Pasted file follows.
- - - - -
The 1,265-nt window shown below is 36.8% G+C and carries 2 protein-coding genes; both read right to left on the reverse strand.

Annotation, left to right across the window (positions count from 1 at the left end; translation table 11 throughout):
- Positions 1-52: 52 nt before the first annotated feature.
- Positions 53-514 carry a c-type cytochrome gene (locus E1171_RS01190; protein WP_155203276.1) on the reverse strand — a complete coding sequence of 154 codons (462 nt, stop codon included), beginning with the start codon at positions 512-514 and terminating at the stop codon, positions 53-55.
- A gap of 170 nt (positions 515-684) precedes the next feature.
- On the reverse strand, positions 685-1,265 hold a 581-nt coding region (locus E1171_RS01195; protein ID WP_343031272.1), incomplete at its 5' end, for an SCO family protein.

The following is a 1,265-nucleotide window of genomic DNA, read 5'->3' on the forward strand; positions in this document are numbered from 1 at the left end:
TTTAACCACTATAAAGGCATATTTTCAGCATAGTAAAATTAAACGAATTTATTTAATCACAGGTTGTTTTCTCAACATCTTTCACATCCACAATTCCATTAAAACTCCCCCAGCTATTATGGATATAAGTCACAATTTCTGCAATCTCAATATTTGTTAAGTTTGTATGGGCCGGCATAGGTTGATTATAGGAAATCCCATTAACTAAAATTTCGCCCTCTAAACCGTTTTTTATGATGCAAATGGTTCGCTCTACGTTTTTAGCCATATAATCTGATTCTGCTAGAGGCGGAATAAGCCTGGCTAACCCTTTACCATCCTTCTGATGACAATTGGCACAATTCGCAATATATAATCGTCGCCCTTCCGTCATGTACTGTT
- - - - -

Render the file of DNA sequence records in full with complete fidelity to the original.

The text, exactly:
The 1,265-nt window shown below is 36.8% G+C and carries 2 protein-coding genes; both read right to left on the reverse strand.

Annotation, left to right across the window (positions count from 1 at the left end; translation table 11 throughout):
- Positions 1-52: 52 nt before the first annotated feature.
- Positions 53-514 carry a c-type cytochrome gene (locus E1171_RS01190; protein WP_155203276.1) on the reverse strand — a complete coding sequence of 154 codons (462 nt, stop codon included), beginning with the start codon at positions 512-514 and terminating at the stop codon, positions 53-55.
- A gap of 170 nt (positions 515-684) precedes the next feature.
- On the reverse strand, positions 685-1,265 hold a 581-nt coding region (locus E1171_RS01195; protein ID WP_343031272.1), incomplete at its 5' end, for an SCO family protein.

The following is a 1,265-nucleotide window of genomic DNA, read 5'->3' on the forward strand; positions in this document are numbered from 1 at the left end:
TTTAACCACTATAAAGGCATATTTTCAGCATAGTAAAATTAAACGAATTTATTTAATCACAGGTTGTTTTCTCAACATCTTTCACATCCACAATTCCATTAAAACTCCCCCAGCTATTATGGATATAAGTCACAATTTCTGCAATCTCAATATTTGTTAAGTTTGTATGGGCCGGCATAGGTTGATTATAGGAAATCCCATTAACTAAAATTTCGCCCTCTAAACCGTTTTTTATGATGCAAATGGTTCGCTCTACGTTTTTAGCCATATAATCTGATTCTGCTAGAGGCGGAATAAGCCTGGCTAACCCTTTACCATCCTTCTGATGACAATTGGCACAATTCGCAATATATAATCGTCGCCCTTCCGTCATGTACTGTT